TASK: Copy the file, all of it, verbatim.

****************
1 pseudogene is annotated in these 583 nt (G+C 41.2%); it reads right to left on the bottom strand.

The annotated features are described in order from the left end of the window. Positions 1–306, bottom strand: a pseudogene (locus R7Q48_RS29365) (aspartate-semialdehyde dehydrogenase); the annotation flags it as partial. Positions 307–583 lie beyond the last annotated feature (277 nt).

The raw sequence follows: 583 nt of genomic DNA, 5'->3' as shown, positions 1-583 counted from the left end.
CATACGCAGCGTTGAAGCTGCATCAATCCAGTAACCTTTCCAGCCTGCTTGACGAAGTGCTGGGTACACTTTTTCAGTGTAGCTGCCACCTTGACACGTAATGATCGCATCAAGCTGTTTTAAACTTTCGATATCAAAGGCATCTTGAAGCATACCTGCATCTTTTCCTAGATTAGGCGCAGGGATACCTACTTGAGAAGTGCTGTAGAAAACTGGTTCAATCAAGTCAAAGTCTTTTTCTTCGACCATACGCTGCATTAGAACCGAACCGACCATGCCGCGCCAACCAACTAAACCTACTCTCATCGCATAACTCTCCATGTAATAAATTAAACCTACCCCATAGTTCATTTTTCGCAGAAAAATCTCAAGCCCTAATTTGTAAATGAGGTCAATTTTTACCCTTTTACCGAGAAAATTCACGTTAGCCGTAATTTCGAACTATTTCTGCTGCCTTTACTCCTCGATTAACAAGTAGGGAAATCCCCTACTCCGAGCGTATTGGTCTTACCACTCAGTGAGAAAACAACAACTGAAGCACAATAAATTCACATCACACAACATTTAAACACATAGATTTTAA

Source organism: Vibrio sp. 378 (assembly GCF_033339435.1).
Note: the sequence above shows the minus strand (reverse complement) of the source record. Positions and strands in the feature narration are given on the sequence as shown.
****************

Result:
1 pseudogene is annotated in these 583 nt (G+C 41.2%); it reads right to left on the bottom strand.

The annotated features are described in order from the left end of the window. Positions 1–306, bottom strand: a pseudogene (locus R7Q48_RS29365) (aspartate-semialdehyde dehydrogenase); the annotation flags it as partial. Positions 307–583 lie beyond the last annotated feature (277 nt).

The raw sequence follows: 583 nt of genomic DNA, 5'->3' as shown, positions 1-583 counted from the left end.
CATACGCAGCGTTGAAGCTGCATCAATCCAGTAACCTTTCCAGCCTGCTTGACGAAGTGCTGGGTACACTTTTTCAGTGTAGCTGCCACCTTGACACGTAATGATCGCATCAAGCTGTTTTAAACTTTCGATATCAAAGGCATCTTGAAGCATACCTGCATCTTTTCCTAGATTAGGCGCAGGGATACCTACTTGAGAAGTGCTGTAGAAAACTGGTTCAATCAAGTCAAAGTCTTTTTCTTCGACCATACGCTGCATTAGAACCGAACCGACCATGCCGCGCCAACCAACTAAACCTACTCTCATCGCATAACTCTCCATGTAATAAATTAAACCTACCCCATAGTTCATTTTTCGCAGAAAAATCTCAAGCCCTAATTTGTAAATGAGGTCAATTTTTACCCTTTTACCGAGAAAATTCACGTTAGCCGTAATTTCGAACTATTTCTGCTGCCTTTACTCCTCGATTAACAAGTAGGGAAATCCCCTACTCCGAGCGTATTGGTCTTACCACTCAGTGAGAAAACAACAACTGAAGCACAATAAATTCACATCACACAACATTTAAACACATAGATTTTAA

Source organism: Vibrio sp. 378 (assembly GCF_033339435.1).
Note: the sequence above shows the minus strand (reverse complement) of the source record. Positions and strands in the feature narration are given on the sequence as shown.